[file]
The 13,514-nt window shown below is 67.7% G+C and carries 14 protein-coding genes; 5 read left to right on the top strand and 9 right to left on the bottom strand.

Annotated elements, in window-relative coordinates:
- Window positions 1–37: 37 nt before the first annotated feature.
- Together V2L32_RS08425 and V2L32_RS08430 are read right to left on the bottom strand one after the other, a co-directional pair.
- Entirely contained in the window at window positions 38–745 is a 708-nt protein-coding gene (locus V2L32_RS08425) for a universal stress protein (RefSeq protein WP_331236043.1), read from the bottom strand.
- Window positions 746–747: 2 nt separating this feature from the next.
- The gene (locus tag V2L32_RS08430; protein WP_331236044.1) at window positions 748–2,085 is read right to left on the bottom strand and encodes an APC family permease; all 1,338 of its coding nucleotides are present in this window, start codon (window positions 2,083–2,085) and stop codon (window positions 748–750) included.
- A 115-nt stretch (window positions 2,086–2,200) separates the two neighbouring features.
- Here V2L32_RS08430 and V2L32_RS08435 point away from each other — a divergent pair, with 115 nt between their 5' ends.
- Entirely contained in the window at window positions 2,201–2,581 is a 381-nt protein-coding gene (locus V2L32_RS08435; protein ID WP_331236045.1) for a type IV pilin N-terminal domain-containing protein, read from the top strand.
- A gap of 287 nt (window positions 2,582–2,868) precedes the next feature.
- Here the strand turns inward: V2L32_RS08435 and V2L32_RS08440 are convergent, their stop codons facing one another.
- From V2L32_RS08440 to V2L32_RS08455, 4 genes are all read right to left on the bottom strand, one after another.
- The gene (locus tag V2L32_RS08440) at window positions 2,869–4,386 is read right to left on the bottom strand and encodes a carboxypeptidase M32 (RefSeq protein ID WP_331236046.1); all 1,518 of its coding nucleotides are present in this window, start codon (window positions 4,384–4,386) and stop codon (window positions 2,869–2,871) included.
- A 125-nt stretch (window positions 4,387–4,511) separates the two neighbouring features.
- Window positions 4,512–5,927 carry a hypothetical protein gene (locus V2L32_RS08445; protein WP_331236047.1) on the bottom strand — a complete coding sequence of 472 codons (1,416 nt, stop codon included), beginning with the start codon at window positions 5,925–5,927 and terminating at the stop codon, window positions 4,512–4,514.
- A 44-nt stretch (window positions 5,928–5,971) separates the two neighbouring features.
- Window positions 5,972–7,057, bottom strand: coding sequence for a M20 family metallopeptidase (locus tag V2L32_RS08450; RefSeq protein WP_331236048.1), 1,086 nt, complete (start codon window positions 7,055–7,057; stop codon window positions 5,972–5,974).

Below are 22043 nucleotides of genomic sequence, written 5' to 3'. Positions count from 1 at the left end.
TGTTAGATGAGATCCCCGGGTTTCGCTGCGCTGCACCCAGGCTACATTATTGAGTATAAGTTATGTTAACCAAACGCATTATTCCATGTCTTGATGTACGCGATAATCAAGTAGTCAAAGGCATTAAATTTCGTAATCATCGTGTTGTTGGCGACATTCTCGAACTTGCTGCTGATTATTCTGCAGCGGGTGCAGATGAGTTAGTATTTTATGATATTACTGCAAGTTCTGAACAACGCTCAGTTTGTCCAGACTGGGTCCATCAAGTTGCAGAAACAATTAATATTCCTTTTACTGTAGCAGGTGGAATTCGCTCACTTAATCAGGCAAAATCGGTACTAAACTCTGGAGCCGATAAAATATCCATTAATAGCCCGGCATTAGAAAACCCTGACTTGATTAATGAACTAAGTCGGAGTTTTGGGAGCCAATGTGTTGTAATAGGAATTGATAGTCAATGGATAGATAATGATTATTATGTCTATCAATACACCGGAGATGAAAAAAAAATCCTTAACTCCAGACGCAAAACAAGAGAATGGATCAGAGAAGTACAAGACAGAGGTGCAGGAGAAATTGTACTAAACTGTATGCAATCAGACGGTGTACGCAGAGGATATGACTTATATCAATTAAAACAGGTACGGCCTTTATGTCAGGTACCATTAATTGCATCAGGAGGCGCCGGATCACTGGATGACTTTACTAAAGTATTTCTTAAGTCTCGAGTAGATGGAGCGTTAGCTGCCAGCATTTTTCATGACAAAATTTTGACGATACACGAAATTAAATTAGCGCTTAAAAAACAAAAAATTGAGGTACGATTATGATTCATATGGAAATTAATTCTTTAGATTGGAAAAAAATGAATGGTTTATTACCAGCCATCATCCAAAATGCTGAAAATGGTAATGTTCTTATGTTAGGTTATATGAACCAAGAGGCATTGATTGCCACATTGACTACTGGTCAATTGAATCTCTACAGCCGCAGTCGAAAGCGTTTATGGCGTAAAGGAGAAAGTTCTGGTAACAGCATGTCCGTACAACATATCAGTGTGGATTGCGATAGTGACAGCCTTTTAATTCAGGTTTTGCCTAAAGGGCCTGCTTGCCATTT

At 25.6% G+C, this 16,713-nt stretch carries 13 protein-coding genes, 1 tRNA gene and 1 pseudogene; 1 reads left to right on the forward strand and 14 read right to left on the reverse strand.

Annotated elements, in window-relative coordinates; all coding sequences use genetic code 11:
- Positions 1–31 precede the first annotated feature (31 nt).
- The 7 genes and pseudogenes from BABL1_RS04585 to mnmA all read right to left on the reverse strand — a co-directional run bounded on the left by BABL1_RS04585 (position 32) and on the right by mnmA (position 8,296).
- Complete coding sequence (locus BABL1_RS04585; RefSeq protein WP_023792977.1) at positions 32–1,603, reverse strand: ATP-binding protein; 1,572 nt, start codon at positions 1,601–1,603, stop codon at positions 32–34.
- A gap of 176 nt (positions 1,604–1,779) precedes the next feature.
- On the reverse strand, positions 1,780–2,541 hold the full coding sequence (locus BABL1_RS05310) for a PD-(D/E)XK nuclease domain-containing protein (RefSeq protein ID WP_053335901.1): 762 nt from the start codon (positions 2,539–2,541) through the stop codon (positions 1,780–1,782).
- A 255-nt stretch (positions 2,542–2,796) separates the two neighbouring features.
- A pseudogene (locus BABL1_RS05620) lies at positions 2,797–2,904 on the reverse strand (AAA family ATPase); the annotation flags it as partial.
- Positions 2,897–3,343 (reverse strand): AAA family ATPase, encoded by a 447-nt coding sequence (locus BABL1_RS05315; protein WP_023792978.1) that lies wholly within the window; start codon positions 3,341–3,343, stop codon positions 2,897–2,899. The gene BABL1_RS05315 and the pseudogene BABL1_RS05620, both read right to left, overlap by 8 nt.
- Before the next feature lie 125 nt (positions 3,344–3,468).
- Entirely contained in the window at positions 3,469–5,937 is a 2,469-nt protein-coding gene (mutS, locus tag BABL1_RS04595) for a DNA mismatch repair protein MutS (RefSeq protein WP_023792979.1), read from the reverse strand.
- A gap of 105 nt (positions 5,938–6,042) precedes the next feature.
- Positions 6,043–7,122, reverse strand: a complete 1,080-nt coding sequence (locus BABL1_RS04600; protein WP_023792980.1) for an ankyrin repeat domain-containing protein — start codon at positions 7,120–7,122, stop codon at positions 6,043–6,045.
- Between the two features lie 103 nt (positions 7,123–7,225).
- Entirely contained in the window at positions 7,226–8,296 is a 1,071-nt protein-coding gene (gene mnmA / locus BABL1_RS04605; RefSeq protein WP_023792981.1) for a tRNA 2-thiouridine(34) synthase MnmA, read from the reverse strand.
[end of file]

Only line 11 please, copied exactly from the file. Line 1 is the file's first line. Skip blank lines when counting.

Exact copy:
- A gap of 287 nt (window positions 2,582–2,868) precedes the next feature.